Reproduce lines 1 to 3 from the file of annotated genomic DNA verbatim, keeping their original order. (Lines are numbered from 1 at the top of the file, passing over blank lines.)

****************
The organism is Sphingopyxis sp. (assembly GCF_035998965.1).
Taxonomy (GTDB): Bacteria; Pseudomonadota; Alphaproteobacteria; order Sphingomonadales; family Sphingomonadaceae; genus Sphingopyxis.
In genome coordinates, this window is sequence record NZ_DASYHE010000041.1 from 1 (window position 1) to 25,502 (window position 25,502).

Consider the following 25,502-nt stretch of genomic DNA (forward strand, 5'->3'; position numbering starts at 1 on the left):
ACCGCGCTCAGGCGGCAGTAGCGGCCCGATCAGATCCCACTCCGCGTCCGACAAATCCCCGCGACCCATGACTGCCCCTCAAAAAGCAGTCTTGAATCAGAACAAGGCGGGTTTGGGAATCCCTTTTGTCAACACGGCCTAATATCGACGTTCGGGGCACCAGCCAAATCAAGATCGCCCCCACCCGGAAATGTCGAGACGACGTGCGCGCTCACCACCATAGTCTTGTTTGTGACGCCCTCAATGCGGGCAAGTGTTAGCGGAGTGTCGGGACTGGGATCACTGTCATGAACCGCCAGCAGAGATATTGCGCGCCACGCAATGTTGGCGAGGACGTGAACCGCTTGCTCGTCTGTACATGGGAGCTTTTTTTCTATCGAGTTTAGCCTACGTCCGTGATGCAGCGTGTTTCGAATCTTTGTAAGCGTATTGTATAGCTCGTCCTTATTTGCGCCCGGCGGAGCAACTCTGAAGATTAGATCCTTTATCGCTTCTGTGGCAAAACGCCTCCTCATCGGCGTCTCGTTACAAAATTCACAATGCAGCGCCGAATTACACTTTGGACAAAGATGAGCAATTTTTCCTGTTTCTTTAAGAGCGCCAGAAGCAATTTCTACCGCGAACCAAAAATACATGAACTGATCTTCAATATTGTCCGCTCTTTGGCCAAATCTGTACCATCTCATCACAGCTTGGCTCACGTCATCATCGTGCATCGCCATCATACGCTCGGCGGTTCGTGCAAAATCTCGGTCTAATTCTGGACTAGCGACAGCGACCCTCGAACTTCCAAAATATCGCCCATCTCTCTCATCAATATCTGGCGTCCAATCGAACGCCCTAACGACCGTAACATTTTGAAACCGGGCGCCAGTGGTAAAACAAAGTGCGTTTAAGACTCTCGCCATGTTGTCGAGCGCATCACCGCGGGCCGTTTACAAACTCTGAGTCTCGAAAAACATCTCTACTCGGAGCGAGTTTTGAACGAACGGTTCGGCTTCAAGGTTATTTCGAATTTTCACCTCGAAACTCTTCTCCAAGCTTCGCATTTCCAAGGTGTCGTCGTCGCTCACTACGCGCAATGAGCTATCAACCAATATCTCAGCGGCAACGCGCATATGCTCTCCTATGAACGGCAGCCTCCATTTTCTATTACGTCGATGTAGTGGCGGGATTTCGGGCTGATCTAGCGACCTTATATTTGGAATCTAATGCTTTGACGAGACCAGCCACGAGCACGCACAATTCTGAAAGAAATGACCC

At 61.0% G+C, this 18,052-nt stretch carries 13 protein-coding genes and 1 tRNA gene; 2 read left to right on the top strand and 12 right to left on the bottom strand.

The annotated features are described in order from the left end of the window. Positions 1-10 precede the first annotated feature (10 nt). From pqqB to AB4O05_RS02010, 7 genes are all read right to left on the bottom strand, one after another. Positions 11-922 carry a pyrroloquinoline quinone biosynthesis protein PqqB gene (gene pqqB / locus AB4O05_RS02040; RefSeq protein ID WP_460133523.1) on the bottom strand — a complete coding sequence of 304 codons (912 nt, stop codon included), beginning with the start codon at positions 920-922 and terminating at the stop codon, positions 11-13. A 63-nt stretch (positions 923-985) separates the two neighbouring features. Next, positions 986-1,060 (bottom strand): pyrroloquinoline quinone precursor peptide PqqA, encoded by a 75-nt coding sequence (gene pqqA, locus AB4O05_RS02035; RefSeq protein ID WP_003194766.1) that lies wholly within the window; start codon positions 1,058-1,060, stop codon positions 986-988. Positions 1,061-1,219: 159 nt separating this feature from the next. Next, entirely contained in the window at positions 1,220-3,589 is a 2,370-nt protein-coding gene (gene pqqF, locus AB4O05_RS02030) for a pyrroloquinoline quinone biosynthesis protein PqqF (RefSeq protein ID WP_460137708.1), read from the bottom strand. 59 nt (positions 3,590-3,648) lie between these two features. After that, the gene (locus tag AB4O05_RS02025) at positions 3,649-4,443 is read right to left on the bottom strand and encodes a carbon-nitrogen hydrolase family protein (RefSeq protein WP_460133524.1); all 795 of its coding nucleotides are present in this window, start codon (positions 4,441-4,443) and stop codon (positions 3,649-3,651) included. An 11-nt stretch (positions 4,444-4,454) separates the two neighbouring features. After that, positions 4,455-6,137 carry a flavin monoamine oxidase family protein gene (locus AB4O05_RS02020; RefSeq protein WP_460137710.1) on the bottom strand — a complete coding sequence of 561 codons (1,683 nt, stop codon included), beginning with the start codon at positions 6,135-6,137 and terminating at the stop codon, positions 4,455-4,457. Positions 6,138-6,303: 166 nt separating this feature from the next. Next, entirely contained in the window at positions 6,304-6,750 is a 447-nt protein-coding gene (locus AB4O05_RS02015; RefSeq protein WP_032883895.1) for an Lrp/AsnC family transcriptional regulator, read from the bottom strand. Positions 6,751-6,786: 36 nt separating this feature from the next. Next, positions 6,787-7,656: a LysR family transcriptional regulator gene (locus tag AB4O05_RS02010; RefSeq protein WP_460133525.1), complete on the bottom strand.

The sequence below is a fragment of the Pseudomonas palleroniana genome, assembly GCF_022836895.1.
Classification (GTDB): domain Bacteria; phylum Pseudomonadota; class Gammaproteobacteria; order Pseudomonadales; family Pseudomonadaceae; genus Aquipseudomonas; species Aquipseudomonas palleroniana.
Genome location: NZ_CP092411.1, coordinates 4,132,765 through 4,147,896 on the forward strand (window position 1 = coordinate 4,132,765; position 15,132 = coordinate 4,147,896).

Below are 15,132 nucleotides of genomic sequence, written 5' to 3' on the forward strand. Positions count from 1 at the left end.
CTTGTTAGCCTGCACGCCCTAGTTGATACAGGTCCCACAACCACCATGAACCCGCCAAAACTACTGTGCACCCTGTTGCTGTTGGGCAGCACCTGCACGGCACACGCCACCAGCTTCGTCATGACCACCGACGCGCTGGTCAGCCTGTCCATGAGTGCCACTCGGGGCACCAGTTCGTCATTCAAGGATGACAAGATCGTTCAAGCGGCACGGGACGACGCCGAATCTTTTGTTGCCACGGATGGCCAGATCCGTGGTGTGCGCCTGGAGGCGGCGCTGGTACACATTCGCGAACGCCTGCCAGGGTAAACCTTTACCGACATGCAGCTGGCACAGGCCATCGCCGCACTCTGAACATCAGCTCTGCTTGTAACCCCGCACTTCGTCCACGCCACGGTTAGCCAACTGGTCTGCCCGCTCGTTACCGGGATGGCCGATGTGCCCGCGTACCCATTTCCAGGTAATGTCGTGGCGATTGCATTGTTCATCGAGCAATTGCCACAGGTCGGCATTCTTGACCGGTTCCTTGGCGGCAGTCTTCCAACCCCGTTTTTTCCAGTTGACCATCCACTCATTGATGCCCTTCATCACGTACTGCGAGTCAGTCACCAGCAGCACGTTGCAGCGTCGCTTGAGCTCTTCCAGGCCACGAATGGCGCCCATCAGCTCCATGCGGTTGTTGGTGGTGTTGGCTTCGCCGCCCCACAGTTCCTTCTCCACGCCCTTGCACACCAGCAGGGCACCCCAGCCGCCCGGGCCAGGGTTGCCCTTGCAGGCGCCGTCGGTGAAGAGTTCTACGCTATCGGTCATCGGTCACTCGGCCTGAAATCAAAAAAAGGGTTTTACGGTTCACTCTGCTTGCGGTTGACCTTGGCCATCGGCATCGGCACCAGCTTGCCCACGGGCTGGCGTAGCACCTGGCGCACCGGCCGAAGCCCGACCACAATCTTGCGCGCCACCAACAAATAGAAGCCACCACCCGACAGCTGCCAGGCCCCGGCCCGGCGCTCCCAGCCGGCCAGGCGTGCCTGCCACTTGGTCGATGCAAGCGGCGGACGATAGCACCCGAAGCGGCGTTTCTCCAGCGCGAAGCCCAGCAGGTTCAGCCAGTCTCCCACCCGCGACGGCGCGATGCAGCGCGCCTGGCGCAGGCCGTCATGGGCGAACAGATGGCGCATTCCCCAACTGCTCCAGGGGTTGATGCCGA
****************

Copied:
The organism is Sphingopyxis sp. (assembly GCF_035998965.1).
Taxonomy (GTDB): Bacteria; Pseudomonadota; Alphaproteobacteria; order Sphingomonadales; family Sphingomonadaceae; genus Sphingopyxis.
In genome coordinates, this window is sequence record NZ_DASYHE010000041.1 from 1 (window position 1) to 25,502 (window position 25,502).